Jane Costlow is Clark A. Griffith Professor of Environmental Studies, and teaches courses in environmental literature and visual cultures at Bates. Her academic training is in Russian literature and culture; she has traveled extensively to Russia and the Soviet Union, beginning in her graduate years with a year in Leningrad. She is fascinated by how writers, artists and film makers use their talents in representing place – whether to protest environmental injustice or reveal the amazing beauties of the natural world. Costlow recently published a major study of the forest in 19th century Russian culture, published by Cornell University Press, which won the 2014 USC Award for Best Book in Literary and Cultural Studies. She co-edited a volume of essays on non-human animals in Russian culture and history (Pittsburgh University Press, 2010), and has written extensively on Russian women writers. Together with colleagues in Finland, she is completing two edited volumes on the cultural meanings of water, both in Russia and across cultures.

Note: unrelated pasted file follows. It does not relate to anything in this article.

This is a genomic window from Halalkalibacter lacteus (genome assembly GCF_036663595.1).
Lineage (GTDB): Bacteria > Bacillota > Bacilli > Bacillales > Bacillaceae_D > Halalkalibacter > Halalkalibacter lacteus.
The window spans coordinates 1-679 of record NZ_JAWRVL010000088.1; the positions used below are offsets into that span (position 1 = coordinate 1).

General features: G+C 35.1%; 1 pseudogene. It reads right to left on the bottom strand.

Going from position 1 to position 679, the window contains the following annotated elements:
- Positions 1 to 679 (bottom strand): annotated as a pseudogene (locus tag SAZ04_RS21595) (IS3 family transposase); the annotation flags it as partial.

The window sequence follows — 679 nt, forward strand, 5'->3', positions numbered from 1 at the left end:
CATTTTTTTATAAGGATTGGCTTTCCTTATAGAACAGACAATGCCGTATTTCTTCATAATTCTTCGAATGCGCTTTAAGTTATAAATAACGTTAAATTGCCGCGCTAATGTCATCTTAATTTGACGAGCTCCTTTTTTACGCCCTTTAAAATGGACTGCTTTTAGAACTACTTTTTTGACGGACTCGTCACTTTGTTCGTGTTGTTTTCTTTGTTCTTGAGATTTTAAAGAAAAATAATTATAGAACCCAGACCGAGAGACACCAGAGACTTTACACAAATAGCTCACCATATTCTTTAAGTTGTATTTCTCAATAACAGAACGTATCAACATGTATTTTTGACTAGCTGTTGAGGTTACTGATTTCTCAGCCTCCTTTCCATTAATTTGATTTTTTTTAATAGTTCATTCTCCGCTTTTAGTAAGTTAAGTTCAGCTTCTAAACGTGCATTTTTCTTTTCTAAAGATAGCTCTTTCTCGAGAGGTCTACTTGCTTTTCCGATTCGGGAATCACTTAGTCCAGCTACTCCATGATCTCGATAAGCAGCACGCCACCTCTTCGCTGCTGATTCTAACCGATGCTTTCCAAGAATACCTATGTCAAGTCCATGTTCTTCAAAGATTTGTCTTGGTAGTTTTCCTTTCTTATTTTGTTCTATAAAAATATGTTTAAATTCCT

Professor Costlow teaches courses in the ES program that focus on meanings of nature and senses of place in a diverse array of cultures and historical periods. She also teaches a course that explores disaster narratives – from Katrina and Chernobyl to the “slow catastrophe” of climate change. Other courses include “Nature and the Novel” and “Nature in Russian Culture,” along with a short term entitled “Walking: the practice, politics and pleasures of your own two feet.”
Supported by The Edward J. and Dorothy Clarke Kempf Fund at Yale University